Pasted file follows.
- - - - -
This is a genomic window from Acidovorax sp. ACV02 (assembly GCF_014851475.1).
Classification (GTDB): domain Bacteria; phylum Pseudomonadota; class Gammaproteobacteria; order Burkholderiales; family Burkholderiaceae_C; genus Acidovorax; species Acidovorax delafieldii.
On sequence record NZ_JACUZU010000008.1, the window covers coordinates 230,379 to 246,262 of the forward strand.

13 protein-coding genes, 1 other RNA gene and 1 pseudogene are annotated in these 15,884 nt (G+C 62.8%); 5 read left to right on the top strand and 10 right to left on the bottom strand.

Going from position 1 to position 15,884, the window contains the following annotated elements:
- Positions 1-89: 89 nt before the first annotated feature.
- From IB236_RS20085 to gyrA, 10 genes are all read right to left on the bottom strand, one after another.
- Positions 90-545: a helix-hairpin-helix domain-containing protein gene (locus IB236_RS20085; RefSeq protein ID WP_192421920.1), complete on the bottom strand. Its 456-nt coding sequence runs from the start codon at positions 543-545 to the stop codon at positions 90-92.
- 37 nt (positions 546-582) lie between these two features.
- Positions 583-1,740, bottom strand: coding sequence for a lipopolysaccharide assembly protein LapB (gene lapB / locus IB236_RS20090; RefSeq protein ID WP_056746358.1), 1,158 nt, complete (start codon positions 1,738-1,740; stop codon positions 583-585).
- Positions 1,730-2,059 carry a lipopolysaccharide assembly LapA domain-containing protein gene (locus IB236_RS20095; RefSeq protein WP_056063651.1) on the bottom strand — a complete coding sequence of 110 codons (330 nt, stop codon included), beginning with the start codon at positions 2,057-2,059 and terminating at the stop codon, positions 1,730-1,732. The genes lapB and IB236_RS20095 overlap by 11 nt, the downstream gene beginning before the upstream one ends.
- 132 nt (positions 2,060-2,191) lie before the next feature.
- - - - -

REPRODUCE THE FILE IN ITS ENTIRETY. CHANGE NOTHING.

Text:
This is a genomic window from Acidovorax sp. ACV02 (assembly GCF_014851475.1).
Classification (GTDB): domain Bacteria; phylum Pseudomonadota; class Gammaproteobacteria; order Burkholderiales; family Burkholderiaceae_C; genus Acidovorax; species Acidovorax delafieldii.
On sequence record NZ_JACUZU010000008.1, the window covers coordinates 230,379 to 246,262 of the forward strand.

13 protein-coding genes, 1 other RNA gene and 1 pseudogene are annotated in these 15,884 nt (G+C 62.8%); 5 read left to right on the top strand and 10 right to left on the bottom strand.

Going from position 1 to position 15,884, the window contains the following annotated elements:
- Positions 1-89: 89 nt before the first annotated feature.
- From IB236_RS20085 to gyrA, 10 genes are all read right to left on the bottom strand, one after another.
- Positions 90-545: a helix-hairpin-helix domain-containing protein gene (locus IB236_RS20085; RefSeq protein ID WP_192421920.1), complete on the bottom strand. Its 456-nt coding sequence runs from the start codon at positions 543-545 to the stop codon at positions 90-92.
- 37 nt (positions 546-582) lie between these two features.
- Positions 583-1,740, bottom strand: coding sequence for a lipopolysaccharide assembly protein LapB (gene lapB / locus IB236_RS20090; RefSeq protein ID WP_056746358.1), 1,158 nt, complete (start codon positions 1,738-1,740; stop codon positions 583-585).
- Positions 1,730-2,059 carry a lipopolysaccharide assembly LapA domain-containing protein gene (locus IB236_RS20095; RefSeq protein WP_056063651.1) on the bottom strand — a complete coding sequence of 110 codons (330 nt, stop codon included), beginning with the start codon at positions 2,057-2,059 and terminating at the stop codon, positions 1,730-1,732. The genes lapB and IB236_RS20095 overlap by 11 nt, the downstream gene beginning before the upstream one ends.
- 132 nt (positions 2,060-2,191) lie before the next feature.